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Photography Tutorial

Introduction

Part I – Gear

The Camera
 -  Focus
 -  Resolution
 -  MegaPixels Vs Print Size
 -  Sharpening

Semi auto settings
 -  Aperture Priority (Av)
 -  Shutter priority (Tv)

Zoom and Focal Length
 -  A Note About Sensor Size

Other Camera Features
 -  Viewfinders
 -  Lens Hood
 -  LCD screen
 -  White Balance

Extra Equipment
 -  Tripod
 -  Cable Release
 -  Filter systems
 -  Polarizer and ND filter
 -  External Flash
 -  Studio Lighting
 -  Reflectors

Part II – Capturing The Scene

Your First Manual Photo
 -  It's All About Exposure
 -  The Light Meter
 -  Exposure Explained
 -  Controlling Exposure

Creative Effects
 -  Aperture and Depth Of Field
 -  DOF Preview
 -  Shutter speed

Putting it all Together
 -  ISO
 -  Ap. & Shutter Relationship
 -  Stop for a minute
 -  So What?
 -  The Bulb Setting

Metering the Scene
 -  18% of Everything

Metering modes
 -  Matrix
 -  Average
 -  Center weighted
 -  Spot or semi-spot

Taking Meter Readings
 -  Expose for your subject
 -  Sunsets and sunrises
 -  Reflecting sun
 -  Night Exposures
 -  Moon
 -  Green Foliage
 -  Bright or White Scenes
 -  Dark or Black Scenes

Understanding Your Histogram
 -  Flash Metering

Composition

Lead in The Viewer Eye
 -  Point of Focus
 -  Fill the frame
 -  The Rule of Thirds
 -  Moving Subjects
 -  Print and frame Sizes

Different Styles

Learn by doing
 -  Giving and Getting Critique
 -  Portraits
 -  Groups
 -  Children
 -  Shooting Outdoors
 -  Silhouettes
 -  Macro
 -  Products
 -  Landscapes
 -  Sports and Action
 -  Panning
 -  Rear Sync Flash
 -  Abstract
 -  Long Exposures
 -  Black and White

A few Other Useful Things
 -  Blown Out Skies
 -  Neutral Density Filters
 -  Polarizing Filters
 -  Electronic noise

You're Half Way There!

Part III The Digital darkroom

 -  Computer hardware
 -  Card Reader
 -  Printers
 -  Mouse

Post Processing
 -  The Ethics of Altering
 -  Choosing Your Program

 -  Tutorials
 

Photoshop Tutorials
 Photoshop Primer
 Saving Your Image
 Adding a Border
 Using Levels
 Using Curves
 The S-Curve
 Correcting White Balance
 Improving Saturation
 The Clone Tool
 Correcting Lens Distortion
 Blending Multiple Images
 Black and White Conversion
 Sepia Conversion
 Reducing Noise
 Cropping for Different Print Sizes
 Sharpening
 Working With RAW Files
 

The Gimp Tutorials
 The Gimp Primer
 Saving Your Image
 Adding a Border
 Using Levels
 Using Curves
 The S-Curve
 Correcting White Balance
 Improving Saturation
 The Clone Tool
 Correcting Lens Distortion
 Blending Multiple Images
 Black and White Conversion
 Sepia Conversion
 Reducing Noise
 Cropping for Different Print Sizes
 Sharpening
 Working With RAW Files
 
<< You're Half Way There! Computer Hardware >>

Part III The Digital darkroom



Part III The Digital darkroom

One of the greatest advantages of going digital is the ability to retouch and enhance your own prints, giving you back control over your pictures.

Many different software packages are available today ranging from free to hundreds of dollars. My favorite two are the industry standard and the leader in open source.

Adobe Photoshop is the market leader and the industry standard in image editing. It will do everything you want and a ton more. At around $600 it's not cheap but it's the best there is, (only available for Windows and Max users). Adobe Elements is Photoshop's little brother and will handle most of your image manipulation requirements at a reduced price tag of around $100. Many of the features in Elements have been locked out but there are services that will unlock some of the more useful features.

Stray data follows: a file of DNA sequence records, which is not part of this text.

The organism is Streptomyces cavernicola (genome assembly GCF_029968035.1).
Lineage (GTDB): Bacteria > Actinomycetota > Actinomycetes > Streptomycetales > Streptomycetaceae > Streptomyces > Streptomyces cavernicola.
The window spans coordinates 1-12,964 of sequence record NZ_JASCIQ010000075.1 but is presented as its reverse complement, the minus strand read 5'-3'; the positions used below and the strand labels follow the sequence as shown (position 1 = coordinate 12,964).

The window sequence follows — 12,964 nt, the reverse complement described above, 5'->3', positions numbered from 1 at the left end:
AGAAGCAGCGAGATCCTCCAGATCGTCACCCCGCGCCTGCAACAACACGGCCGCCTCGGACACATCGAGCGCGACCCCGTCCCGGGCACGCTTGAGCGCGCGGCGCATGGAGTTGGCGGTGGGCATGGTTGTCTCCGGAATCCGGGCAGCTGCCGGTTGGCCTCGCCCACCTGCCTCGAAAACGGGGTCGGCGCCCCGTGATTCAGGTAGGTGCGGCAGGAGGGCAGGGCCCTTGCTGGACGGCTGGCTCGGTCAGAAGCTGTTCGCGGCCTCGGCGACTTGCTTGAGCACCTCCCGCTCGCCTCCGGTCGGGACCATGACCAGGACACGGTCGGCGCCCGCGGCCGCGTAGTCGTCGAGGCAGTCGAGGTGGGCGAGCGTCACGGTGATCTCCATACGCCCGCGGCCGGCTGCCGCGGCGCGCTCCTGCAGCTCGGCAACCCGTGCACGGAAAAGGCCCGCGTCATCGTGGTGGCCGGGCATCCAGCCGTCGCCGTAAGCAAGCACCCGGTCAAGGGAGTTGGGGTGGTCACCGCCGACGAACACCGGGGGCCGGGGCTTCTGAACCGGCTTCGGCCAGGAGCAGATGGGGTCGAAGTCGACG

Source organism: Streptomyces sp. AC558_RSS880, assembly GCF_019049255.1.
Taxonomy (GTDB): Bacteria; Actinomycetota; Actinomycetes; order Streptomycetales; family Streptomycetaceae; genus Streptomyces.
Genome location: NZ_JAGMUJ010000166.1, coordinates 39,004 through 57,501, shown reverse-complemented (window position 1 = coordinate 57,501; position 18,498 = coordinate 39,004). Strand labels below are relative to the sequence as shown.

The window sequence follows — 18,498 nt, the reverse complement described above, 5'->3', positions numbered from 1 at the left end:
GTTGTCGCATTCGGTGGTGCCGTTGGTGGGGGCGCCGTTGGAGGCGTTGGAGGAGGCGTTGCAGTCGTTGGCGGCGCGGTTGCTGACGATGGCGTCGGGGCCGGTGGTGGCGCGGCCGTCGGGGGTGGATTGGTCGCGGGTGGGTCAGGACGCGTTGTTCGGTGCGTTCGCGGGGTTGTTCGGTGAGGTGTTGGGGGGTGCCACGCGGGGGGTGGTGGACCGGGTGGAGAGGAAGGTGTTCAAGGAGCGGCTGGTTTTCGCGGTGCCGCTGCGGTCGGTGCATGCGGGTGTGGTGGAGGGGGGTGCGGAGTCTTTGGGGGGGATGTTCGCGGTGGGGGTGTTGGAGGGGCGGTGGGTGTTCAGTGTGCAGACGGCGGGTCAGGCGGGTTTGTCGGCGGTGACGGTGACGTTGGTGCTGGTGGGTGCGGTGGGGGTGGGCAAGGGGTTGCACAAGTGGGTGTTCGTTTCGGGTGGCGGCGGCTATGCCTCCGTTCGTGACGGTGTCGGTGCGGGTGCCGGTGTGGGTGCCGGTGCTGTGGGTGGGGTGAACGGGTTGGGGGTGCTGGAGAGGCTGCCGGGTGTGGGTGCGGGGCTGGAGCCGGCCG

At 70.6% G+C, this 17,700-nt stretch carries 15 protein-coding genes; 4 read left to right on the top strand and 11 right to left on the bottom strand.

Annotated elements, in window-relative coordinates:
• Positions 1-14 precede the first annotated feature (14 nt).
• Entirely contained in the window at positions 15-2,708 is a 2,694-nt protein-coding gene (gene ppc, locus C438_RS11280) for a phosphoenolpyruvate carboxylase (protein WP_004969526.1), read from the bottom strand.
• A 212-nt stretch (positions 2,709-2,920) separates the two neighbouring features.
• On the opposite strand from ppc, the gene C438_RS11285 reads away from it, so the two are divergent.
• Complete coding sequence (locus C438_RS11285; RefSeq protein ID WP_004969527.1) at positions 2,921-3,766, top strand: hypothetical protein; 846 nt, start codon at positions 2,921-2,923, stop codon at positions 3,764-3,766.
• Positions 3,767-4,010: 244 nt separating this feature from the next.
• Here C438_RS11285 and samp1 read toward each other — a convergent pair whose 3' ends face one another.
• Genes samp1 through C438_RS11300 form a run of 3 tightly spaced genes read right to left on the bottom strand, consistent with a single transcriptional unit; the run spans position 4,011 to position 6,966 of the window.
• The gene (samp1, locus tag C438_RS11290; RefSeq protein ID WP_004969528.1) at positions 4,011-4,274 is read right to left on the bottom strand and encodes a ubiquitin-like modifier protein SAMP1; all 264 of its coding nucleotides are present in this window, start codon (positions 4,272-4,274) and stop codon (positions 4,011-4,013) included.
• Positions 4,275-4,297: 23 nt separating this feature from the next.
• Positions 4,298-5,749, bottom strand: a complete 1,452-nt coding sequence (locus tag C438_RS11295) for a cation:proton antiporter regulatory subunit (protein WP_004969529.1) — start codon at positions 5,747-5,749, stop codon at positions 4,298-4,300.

Edit: Photoshop CS2 is now available for considerably less due to the release of CS3

My personal choice for number 2 is a free, yes free, program curiously called 'The Gimp' (General (or GNU) Image Manipulation Program). Don't be fooled by the silly name or the price tag, this is a very powerful image editor. The origins of this program are in the open source world where software is made by independent collaboration and licensed under GPL (General Public License). The layout is very different to Photoshop making the transition from one to the other tricky. The tutorials later are easy to follow and cover most of the main image adjustments you'll need to do. It's not Photoshop but having used it for some time, it's the only other program I recommend. There is a version that's been hacked to resemble Photoshop, creating Gimpshop. Unfortunately it's less stable than The Gimp and tends to crash a lot.

The Gimp is available here as a free download from
www.gimp.org

Make sure you download the right one for your operating system.

http://www.gimp.org/windows
http://www.gimp.org/macintosh
http://www.gimp.org/unix/


You may have your preference to another program and if you're happy with it and understand how it works then stick with it. Lot's of tutorials exist on the internet and I suggest using your favorite search engine to find and go through a few. Post your own tutorials online for other users to try. You can post a review on your most or least favorite software too.

We'll look at preparing an image for print later but manipulating images could be a series of books all in itself!

Tip: Open source does not mean lower quality. For a List of free software that is often every bit as good, and often better, than 'paid for' software have a look here http://www.opensourcelist.org.

Link to this page using this URL http://www.goingmanual.com/tutorials.php?tutid=122&title=Part+III+The+Digital+darkroom





<< You're Half Way There!



Computer Hardware >>



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